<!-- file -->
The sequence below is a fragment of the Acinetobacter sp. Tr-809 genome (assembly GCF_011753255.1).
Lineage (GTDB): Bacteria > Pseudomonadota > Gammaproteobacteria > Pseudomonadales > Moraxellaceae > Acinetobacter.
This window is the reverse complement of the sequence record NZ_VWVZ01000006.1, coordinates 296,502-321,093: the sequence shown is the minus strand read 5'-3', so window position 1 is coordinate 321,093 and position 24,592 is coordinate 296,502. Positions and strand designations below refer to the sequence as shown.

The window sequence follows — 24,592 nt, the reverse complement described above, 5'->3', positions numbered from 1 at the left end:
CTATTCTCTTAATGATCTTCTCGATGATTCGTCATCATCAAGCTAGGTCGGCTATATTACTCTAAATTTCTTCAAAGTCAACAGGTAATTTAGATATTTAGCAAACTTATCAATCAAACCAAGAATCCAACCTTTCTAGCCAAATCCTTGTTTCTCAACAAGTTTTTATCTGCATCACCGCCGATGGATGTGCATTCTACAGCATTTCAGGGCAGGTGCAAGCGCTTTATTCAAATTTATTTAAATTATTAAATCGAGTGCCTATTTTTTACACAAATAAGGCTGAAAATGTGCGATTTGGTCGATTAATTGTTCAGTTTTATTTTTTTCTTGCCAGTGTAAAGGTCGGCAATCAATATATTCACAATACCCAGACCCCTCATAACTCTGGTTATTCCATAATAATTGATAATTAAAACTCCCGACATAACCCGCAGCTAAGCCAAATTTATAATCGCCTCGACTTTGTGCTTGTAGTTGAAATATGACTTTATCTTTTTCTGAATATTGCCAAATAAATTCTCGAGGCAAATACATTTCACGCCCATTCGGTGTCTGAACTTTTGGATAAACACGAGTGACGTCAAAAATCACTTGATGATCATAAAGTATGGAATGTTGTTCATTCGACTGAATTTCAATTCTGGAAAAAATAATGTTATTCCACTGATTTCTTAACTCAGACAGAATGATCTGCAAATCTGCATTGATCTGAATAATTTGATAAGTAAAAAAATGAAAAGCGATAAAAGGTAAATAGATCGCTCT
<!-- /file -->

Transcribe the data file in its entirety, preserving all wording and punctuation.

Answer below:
The sequence below is a fragment of the Acinetobacter sp. Tr-809 genome (assembly GCF_011753255.1).
Lineage (GTDB): Bacteria > Pseudomonadota > Gammaproteobacteria > Pseudomonadales > Moraxellaceae > Acinetobacter.
This window is the reverse complement of the sequence record NZ_VWVZ01000006.1, coordinates 296,502-321,093: the sequence shown is the minus strand read 5'-3', so window position 1 is coordinate 321,093 and position 24,592 is coordinate 296,502. Positions and strand designations below refer to the sequence as shown.

The window sequence follows — 24,592 nt, the reverse complement described above, 5'->3', positions numbered from 1 at the left end:
CTATTCTCTTAATGATCTTCTCGATGATTCGTCATCATCAAGCTAGGTCGGCTATATTACTCTAAATTTCTTCAAAGTCAACAGGTAATTTAGATATTTAGCAAACTTATCAATCAAACCAAGAATCCAACCTTTCTAGCCAAATCCTTGTTTCTCAACAAGTTTTTATCTGCATCACCGCCGATGGATGTGCATTCTACAGCATTTCAGGGCAGGTGCAAGCGCTTTATTCAAATTTATTTAAATTATTAAATCGAGTGCCTATTTTTTACACAAATAAGGCTGAAAATGTGCGATTTGGTCGATTAATTGTTCAGTTTTATTTTTTTCTTGCCAGTGTAAAGGTCGGCAATCAATATATTCACAATACCCAGACCCCTCATAACTCTGGTTATTCCATAATAATTGATAATTAAAACTCCCGACATAACCCGCAGCTAAGCCAAATTTATAATCGCCTCGACTTTGTGCTTGTAGTTGAAATATGACTTTATCTTTTTCTGAATATTGCCAAATAAATTCTCGAGGCAAATACATTTCACGCCCATTCGGTGTCTGAACTTTTGGATAAACACGAGTGACGTCAAAAATCACTTGATGATCATAAAGTATGGAATGTTGTTCATTCGACTGAATTTCAATTCTGGAAAAAATAATGTTATTCCACTGATTTCTTAACTCAGACAGAATGATCTGCAAATCTGCATTGATCTGAATAATTTGATAAGTAAAAAAATGAAAAGCGATAAAAGGTAAATAGATCGCTCT